A gradual but inevitable descent into cricket-based loathing and bile.

Whatever Happened To The Unlikely Lads? #28: Gareth Batty

Posted on April 17, 2013 by in Opinion


In the 1990s, England’s Test team went through spinners like boys go through school shoes. Phil Tufnell was clearly their most likely match-winner, but was selected only intermittently. For the rest of the decade, England went through a variety of selection policies: young spinners (Min Patel), old spinners (John Emburey), one-day international specialist spinners (Richard Illingworth), part-time spinners (Graeme Hick) and even no spinners (at Headingley in the 1993 Ashes the attack was MacCague, Illot, Caddick, Bicknell, Gooch and Thorpe – they took a total of four wickets in the match).

However, in the 2000s, the bowling attack was generally much more settled. Wasn’t it? You had Ashley Giles, who was then replaced by Monty Panesar, who in turn was superseded by Graeme Swann. All different, all at least competent.

That statement is actually horse manure – despite these decent spinners, there were probably more rubbish spinners picked than in the debacles of the previous decade. We’ve already looked at Chris Schofield and Ian Salisbury (yes, Salisbury was still occasionally getting called up as late as 2000). Now it’s time to ask the question: whatever happened to

#28: Gareth Jon Batty

He was also a rubbish footballer.

Scoring an own goal with aplomb.

Well obviously he’s still playing for Surrey. But let’s do the time warp back to when he was apparently the second best spinner in the country.

It was as far back as 2002 that he debuted for England, following a handy first season at Worcestershire (his third county after Yorkshire and Surrey). The muddled selection policy of the time was evident in the fact that for this VB series match against Australia, Batty and Ian Blackwell bowled 20 overs, the latter also batted at five (above Owais Shah and Alec Stewart) whilst Ronnie Irani came in at three and bowled second change. Anyway, that unsurprising defeat to Australia was the first of nine ODIs for Batty, spread out across six and a quarter years, probably signalling that he was a last resort pick. His five wickets certainly didn’t come cheap.

His Test debut came in Bangladesh in 2003 as second spinner to Giles (fellow debutant: Rikki Clarke), but he was promptly dropped for Martin Saggers, a fact that probably still reduces him to tears today. Later that year he played in all three matches in Sri Lanka, taking five wickets in the first Test but just one in the next two games. His most significant contributions were actually with the bat in helping his team draw the first two matches in the face of Muttiah Muralitharan; he also managed not to drown whilst surfing with Michael Vaughan, so, er, well done Gareth. England’s next tour was the Steve Harmison-inspired demolition of the West Indies, in which Batty did not feature, at least not until the final Test at St John’s. He only conceded 55 runs, aside from the 130 that Brian Lara scored off him.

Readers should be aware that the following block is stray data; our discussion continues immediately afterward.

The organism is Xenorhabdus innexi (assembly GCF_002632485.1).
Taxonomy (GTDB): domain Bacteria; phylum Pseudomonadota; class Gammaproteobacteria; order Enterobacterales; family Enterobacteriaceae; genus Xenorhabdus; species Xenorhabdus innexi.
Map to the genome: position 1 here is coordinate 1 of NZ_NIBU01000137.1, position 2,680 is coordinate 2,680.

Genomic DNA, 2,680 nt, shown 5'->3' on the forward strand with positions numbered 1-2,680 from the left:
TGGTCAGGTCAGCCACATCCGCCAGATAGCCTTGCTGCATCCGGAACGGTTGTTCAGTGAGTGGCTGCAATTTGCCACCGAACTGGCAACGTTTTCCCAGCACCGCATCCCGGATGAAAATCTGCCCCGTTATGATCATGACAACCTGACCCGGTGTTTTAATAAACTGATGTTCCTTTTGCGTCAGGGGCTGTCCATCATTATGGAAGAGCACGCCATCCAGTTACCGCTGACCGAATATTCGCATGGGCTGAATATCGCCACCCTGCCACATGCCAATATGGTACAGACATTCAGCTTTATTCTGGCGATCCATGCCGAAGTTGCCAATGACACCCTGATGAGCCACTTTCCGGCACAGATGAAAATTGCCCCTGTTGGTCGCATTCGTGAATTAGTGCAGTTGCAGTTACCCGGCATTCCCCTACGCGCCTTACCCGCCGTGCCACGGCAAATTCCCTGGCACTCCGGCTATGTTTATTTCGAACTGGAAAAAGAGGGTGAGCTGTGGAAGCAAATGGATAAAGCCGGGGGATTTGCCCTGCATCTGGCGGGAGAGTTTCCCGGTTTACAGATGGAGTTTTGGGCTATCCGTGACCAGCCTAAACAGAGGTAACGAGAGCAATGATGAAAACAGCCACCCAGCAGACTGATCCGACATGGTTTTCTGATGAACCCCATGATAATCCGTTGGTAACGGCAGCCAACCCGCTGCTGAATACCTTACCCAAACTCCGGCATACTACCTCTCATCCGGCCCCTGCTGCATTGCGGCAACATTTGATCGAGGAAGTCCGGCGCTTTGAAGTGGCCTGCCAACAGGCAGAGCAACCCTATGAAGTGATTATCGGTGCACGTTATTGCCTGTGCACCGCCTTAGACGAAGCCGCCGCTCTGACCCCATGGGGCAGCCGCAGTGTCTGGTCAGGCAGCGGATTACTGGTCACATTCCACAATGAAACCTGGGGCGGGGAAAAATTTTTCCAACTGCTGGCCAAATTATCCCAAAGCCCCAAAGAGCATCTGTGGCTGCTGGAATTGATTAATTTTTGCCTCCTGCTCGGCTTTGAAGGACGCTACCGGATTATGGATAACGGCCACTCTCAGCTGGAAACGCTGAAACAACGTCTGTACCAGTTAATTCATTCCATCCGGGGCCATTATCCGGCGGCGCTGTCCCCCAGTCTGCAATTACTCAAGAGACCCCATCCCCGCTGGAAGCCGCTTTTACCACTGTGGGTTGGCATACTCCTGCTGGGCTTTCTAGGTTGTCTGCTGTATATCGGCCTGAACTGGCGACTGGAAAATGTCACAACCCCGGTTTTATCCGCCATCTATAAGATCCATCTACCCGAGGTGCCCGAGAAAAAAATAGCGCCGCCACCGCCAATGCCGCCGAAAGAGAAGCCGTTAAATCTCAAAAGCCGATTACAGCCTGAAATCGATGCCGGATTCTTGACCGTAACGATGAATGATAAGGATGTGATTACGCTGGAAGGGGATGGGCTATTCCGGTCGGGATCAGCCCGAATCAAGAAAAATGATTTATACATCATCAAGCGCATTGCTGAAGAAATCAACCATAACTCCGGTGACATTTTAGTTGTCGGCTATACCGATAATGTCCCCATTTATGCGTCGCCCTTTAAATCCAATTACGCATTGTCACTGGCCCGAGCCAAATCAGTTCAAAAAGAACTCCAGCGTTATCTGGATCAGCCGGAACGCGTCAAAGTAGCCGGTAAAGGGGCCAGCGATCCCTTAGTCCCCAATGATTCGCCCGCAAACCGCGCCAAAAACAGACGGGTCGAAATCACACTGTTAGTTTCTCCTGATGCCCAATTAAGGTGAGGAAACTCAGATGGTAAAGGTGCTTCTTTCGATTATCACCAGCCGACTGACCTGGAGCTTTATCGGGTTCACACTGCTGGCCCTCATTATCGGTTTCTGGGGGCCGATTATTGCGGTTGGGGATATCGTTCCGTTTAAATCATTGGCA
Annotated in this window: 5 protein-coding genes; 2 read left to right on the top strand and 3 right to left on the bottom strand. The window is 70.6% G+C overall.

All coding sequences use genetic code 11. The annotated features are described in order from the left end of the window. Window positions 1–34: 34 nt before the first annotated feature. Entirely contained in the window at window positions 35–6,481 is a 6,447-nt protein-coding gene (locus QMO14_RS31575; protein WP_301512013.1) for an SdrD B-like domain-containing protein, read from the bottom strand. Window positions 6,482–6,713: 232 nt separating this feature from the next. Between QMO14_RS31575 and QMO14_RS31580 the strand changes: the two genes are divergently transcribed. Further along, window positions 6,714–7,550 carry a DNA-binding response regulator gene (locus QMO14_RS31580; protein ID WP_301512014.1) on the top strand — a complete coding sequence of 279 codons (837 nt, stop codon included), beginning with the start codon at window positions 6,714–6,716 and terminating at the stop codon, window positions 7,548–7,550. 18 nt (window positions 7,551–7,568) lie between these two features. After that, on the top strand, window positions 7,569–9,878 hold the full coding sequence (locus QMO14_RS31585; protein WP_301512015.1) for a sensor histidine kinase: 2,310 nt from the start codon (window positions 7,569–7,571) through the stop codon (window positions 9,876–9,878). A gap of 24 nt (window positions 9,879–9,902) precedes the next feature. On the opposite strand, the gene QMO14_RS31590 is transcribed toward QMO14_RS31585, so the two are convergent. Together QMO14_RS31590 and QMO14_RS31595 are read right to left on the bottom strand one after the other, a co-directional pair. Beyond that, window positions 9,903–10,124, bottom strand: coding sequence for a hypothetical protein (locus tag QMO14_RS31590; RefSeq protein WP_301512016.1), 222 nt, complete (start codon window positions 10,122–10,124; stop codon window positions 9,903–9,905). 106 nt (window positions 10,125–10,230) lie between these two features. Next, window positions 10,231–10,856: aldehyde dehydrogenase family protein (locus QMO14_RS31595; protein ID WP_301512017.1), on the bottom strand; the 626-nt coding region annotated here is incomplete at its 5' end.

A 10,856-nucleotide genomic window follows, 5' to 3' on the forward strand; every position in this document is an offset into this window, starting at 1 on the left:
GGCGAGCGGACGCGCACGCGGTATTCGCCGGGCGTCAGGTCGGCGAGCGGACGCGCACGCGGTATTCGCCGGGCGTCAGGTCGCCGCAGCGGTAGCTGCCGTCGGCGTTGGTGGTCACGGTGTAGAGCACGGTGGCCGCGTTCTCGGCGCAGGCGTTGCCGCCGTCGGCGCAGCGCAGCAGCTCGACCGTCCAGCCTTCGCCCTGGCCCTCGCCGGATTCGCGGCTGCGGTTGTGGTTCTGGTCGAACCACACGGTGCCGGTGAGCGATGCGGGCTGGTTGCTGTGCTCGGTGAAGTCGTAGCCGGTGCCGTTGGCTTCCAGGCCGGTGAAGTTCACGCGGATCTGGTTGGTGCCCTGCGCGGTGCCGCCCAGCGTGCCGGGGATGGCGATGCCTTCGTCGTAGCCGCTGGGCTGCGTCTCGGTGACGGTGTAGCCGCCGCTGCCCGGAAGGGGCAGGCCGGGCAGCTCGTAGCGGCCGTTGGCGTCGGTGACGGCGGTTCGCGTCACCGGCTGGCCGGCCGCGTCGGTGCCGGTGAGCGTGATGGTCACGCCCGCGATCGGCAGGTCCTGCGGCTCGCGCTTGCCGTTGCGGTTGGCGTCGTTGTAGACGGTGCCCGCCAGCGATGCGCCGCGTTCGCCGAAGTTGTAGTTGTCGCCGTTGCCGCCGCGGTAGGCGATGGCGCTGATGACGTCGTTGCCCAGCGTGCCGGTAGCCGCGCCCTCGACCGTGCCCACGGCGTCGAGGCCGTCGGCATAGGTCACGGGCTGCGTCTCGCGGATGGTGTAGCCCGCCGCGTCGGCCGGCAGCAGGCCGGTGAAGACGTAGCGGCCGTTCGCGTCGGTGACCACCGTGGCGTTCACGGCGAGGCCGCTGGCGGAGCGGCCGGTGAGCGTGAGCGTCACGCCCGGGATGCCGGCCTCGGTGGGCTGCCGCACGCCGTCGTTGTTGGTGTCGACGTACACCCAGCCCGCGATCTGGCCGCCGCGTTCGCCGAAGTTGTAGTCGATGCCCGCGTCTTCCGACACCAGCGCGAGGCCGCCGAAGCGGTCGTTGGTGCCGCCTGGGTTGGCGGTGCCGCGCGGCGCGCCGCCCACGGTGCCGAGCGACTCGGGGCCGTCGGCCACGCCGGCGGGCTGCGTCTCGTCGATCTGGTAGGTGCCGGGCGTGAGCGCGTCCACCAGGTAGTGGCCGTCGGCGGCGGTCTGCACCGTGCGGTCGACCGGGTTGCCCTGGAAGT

Gareth Batty stands in darkness, afraid to step into the light.

Gareth Batty stands in darkness, afraid to step into the light.

2005 saw one of the great series, and some of the great performances by a spin bowler. The same summer also saw our hero play both Tests against Bangladesh, but not feature until the fifteenth over. Of the second innings. Of the second Test. Yep – England so dominated the visitors that his record ran: did not bowl, did not bat, did not bowl, did not bowl (though he did take a catch), did not bat, did bowl (1/44). And that was that, internationally, at least until the staggering fact that he played a further three ODIs in 2009 (countered by the realisation that they were on the tour to West Indies that we never ever mention).

Mrs Batty takes umbrage with Surrey's recruitment policy.

Mrs Batty takes umbrage with Surrey’s recruitment policy.

David’s son (you think we’re making a cheap football-related gag? Think again…) relocated from Worcestershire in 2009, back to Surrey where he formed part of their ‘galaxy’ of ‘stars’. He remains there to this day, as far from the England Ladder as, well, any of the other rubbish spinners of the last decade, most of whom have retired. Although he has certainly been a decent enough county bowler for many years, his career now seems to be petering out. Last season he only attracted headlines by not rescinding an appeal for a ‘Mankading’ against Somerset (quite right too), and two years before that he was reported to be in tears after suffering some verbal abuse from Worcestershire fans (it may just have been some seasonal fluvial flooding, you can never tell in Worcester). He is however just about taking enough wickets to startle the pigeons of south London, but this season faces new competition from Gary Keedy. The ex-Lancastrian, who like Batty was born in West Yorkshire, was probably unlucky not to have played for England earlier in his career considering the number of caps awarded to other chancers, so expect a bloody battle this year, which may all end in tears.


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